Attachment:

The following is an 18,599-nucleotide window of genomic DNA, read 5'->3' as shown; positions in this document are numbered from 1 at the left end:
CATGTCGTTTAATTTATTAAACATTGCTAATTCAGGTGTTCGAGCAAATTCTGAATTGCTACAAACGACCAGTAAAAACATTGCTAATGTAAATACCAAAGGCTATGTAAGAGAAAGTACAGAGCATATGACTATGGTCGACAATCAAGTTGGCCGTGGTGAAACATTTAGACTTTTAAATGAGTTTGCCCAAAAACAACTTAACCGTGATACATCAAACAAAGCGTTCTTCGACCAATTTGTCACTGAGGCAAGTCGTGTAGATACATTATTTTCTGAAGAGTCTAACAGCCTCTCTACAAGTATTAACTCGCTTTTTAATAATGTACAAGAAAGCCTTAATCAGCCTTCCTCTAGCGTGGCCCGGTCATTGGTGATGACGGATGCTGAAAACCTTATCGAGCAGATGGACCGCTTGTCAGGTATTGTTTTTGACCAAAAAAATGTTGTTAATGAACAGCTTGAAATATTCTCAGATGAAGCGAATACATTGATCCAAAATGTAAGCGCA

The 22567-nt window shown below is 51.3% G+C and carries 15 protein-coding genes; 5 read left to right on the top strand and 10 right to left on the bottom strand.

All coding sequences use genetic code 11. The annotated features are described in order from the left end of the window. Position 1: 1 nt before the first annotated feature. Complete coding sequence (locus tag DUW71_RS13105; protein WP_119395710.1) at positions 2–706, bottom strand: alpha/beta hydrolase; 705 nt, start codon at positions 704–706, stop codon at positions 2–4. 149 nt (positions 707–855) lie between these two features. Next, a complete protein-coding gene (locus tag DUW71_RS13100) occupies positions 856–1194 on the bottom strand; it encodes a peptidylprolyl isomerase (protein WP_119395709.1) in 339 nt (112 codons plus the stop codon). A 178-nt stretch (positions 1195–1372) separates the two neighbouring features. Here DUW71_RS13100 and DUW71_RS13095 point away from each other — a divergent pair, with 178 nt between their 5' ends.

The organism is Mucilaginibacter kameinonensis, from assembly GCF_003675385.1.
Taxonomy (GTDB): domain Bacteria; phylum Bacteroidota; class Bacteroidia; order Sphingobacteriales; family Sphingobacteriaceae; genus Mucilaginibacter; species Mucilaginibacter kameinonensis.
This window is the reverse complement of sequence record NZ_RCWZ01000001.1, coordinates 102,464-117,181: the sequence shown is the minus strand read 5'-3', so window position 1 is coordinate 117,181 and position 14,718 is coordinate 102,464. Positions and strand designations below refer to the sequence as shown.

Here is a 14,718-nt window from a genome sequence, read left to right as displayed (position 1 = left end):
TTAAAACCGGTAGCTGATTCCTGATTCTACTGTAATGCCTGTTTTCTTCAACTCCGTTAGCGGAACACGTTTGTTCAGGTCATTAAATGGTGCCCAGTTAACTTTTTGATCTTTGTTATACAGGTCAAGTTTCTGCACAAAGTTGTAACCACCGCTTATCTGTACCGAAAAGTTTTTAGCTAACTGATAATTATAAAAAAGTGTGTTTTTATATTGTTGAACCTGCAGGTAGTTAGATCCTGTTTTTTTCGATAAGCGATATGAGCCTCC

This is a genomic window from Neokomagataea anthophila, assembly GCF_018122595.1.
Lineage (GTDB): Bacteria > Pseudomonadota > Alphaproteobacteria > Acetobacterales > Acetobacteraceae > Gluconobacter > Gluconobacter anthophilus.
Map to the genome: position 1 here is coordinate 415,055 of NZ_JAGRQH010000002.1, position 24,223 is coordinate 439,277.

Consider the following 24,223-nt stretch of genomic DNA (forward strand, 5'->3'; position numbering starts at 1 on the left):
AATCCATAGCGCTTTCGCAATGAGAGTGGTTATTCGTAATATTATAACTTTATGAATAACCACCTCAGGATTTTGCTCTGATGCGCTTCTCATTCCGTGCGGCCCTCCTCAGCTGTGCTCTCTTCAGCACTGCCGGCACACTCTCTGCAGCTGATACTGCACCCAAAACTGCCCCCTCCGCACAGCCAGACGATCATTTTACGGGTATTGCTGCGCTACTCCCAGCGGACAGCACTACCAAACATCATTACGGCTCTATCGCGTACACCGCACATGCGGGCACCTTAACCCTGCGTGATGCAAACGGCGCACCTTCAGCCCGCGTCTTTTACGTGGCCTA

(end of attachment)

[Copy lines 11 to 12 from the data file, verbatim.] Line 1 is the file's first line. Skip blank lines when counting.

Lineage (GTDB): Bacteria > Pseudomonadota > Alphaproteobacteria > Acetobacterales > Acetobacteraceae > Gluconobacter > Gluconobacter anthophilus.
Map to the genome: position 1 here is coordinate 415,055 of NZ_JAGRQH010000002.1, position 24,223 is coordinate 439,277.